3) Ambiguous risk scoring
Now that you have your risk calculation method, it’s time to jump in to assessments, right? Wrong! You also need to consider the various types of risks across your organization and ensure clearly documented score factors are defined. Consider the following:
Your organization wants to implement eCommerce capabilities in a new region.
|Company Wide Objective||Your Objective|
|Deploy eCommerce site to enable customers around the world access to our products||Secure the application and infrastructure to protect the customer’s data|
As you begin to look at the risks, you may consider things like vulnerability exploitation, phishing attacks that lead to ransomware or unauthorized data access by a new vendor. Your counterpart on the finance team may be concerned about interest rate changes and the risk that imposes on profits. And your marketing team may be worried about reputational risk.
Now ask yourself, on a scale of 1-5, how will the three of you determine the impact of each of those risks? What does it truly mean to be a 1 or a 4? And what if the risk impacts different areas of the organization, like finance and marketing, differently?
This is why it is critical to have documented quantitative definitions of risk scoring that you are able to communicate in the context of your business objectives.
Impact Matrix Example:
|5||Breach of more than 10% of customer data records||Revenue loss over $1,000,000||Reported globally|
|4||Breach of less than 10% of customer data||Revenue loss $100,000-1,000,000||Reported nationally|
|3||Breach of less than 1% of customer data||Revenue loss $10,000-100,000||Reported regionally|
|2||Breach of confidential information||Revenue loss $1,000-10,000||Reported to less than 50% of customers|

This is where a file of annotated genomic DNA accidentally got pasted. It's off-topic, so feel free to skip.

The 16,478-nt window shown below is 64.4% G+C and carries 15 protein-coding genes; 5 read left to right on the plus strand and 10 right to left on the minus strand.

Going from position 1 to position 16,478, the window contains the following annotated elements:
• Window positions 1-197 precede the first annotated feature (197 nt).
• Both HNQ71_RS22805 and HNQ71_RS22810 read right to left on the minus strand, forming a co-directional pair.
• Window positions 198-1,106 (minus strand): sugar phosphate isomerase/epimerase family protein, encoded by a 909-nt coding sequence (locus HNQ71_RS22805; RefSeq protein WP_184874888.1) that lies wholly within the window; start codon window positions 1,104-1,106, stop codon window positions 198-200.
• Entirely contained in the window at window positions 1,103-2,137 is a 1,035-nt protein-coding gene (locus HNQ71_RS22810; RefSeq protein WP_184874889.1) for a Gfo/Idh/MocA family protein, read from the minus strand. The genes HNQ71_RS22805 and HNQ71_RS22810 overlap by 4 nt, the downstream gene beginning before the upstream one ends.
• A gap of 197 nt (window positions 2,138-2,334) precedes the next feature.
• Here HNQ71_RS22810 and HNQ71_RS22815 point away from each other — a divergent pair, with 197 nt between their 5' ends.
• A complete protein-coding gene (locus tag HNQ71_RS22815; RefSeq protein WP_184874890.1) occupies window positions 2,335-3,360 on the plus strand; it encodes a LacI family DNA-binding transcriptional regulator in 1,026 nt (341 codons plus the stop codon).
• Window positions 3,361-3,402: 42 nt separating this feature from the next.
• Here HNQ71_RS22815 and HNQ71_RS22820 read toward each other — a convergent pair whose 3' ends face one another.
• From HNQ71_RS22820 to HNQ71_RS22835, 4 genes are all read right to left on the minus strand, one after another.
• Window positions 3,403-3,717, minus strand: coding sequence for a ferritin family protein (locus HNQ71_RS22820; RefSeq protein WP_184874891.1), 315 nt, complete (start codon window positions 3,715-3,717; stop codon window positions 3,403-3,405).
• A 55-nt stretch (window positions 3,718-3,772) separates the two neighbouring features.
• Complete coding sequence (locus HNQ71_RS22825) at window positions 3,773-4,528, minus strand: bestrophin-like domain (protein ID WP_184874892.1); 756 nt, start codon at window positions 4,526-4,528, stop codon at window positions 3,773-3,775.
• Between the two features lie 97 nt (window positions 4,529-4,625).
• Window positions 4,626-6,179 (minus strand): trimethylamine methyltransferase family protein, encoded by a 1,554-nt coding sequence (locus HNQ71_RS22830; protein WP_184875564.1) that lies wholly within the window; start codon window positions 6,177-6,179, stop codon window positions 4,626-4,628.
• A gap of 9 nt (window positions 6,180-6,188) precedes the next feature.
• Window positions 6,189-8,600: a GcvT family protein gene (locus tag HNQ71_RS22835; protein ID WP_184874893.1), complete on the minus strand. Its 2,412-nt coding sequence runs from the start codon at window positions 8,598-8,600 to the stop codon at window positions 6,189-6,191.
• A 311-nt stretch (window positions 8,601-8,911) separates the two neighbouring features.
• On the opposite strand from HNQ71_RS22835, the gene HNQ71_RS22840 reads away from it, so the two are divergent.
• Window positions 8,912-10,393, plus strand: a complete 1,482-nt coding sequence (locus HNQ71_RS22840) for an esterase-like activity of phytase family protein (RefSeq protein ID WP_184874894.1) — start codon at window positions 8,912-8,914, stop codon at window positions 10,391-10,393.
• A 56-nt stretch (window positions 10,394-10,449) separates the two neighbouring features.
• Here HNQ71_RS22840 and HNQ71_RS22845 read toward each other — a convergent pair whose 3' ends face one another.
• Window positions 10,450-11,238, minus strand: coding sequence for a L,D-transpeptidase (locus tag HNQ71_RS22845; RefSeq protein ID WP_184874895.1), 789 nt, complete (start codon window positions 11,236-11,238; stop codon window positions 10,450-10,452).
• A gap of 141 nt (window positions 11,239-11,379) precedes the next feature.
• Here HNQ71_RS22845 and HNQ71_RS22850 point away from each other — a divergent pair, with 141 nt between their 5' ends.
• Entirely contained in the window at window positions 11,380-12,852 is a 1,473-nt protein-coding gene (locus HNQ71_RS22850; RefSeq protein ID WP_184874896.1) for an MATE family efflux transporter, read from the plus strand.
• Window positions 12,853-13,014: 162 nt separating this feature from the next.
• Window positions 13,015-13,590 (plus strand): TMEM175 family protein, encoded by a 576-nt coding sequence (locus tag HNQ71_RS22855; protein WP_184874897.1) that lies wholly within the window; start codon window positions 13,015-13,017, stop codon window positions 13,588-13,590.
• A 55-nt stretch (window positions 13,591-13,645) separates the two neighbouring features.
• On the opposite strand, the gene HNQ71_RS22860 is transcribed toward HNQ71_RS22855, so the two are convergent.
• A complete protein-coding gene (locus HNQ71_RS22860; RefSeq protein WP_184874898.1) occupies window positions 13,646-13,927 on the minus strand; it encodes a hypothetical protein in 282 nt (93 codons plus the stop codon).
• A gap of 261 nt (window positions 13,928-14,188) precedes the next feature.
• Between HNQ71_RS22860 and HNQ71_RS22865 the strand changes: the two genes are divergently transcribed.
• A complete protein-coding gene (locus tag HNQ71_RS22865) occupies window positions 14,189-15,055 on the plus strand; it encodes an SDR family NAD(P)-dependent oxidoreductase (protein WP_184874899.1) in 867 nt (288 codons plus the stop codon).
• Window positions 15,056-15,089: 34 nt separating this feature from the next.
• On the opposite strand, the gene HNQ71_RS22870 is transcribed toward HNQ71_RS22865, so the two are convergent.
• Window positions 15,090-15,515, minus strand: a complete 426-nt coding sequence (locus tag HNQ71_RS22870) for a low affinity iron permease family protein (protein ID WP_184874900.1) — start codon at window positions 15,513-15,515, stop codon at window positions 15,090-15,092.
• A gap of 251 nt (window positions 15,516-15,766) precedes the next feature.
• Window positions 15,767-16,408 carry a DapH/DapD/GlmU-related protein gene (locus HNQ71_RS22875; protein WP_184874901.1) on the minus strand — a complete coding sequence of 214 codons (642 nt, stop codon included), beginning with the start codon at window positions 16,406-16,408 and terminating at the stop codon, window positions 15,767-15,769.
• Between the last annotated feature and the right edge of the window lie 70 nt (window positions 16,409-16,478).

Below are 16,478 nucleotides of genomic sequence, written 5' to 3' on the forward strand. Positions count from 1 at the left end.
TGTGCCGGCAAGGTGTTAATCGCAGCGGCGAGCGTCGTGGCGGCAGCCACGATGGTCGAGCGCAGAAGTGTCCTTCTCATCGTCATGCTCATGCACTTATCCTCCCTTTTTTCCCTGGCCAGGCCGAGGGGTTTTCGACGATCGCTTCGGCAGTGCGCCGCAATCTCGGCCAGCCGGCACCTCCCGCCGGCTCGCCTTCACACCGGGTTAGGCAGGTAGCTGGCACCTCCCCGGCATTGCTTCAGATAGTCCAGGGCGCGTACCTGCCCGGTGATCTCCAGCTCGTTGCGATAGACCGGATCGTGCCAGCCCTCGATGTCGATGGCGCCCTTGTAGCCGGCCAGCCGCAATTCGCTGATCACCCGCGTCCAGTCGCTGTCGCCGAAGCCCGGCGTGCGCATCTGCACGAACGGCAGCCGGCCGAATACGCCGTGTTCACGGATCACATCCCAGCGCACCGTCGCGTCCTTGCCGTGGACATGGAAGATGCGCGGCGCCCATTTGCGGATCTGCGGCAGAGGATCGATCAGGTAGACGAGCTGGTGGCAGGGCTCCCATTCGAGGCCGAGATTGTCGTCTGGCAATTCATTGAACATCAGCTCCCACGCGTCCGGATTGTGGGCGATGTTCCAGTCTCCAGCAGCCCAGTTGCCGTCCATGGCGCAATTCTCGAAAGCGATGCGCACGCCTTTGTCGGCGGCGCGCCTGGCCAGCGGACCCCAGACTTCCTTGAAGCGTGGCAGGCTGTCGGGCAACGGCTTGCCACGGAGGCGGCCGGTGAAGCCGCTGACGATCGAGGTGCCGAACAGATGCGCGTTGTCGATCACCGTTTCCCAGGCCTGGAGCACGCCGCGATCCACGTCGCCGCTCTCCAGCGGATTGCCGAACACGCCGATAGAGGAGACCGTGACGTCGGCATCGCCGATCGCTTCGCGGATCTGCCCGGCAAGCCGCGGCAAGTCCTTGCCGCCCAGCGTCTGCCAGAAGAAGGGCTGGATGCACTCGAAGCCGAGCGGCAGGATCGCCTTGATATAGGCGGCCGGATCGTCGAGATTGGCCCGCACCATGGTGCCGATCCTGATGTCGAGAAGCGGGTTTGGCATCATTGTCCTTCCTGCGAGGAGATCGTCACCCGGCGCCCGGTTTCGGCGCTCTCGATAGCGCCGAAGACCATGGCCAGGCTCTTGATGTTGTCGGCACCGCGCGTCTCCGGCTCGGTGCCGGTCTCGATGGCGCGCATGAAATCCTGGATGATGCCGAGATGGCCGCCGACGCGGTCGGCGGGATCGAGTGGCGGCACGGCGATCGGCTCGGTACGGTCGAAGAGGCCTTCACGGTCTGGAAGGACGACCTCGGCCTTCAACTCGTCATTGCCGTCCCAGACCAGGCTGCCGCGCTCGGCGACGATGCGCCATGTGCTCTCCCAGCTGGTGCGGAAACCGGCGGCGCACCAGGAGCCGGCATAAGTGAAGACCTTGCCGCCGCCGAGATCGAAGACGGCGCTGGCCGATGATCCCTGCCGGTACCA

|1||Breach of public data||Revenue loss less than $1000||Reported to less than 10% of customers|
Remember, the company’s goal is to deploy an eCommerce site to enable customers around the world access to your products. When everyone keeps that goal in mind when assessing risk against a common set of criteria, your data becomes more accurate and your board becomes more confident.
2) Risk aggregation and reporting
So far you’ve created your calculation method, conducted assessments in the context of your goals and you have your results. Now it’s time to aggregate and present the data to leadership. Many of us rely on a risk heat map or matrix to demonstrate the number and severity of risks. However, a heatmap alone lacks actionable data and provides little detail for the board to base decisions on.
In order to empower your board to make data-driven decisions, you need to frame your reporting in the context of your business goals. It isn’t enough to know how many risks we have, boards need to understand how well we are reducing the risk to your assets-which in this case is your customer’s data. When you change the conversation in this way, you are able to view side-by-side what areas of your business need attention and put measures in place to proactively address them.
An additional layer of reporting should also be utilized for tracking the activities throughout the risks’ lifecycle. This ensures proper oversight and visibility throughout the organization.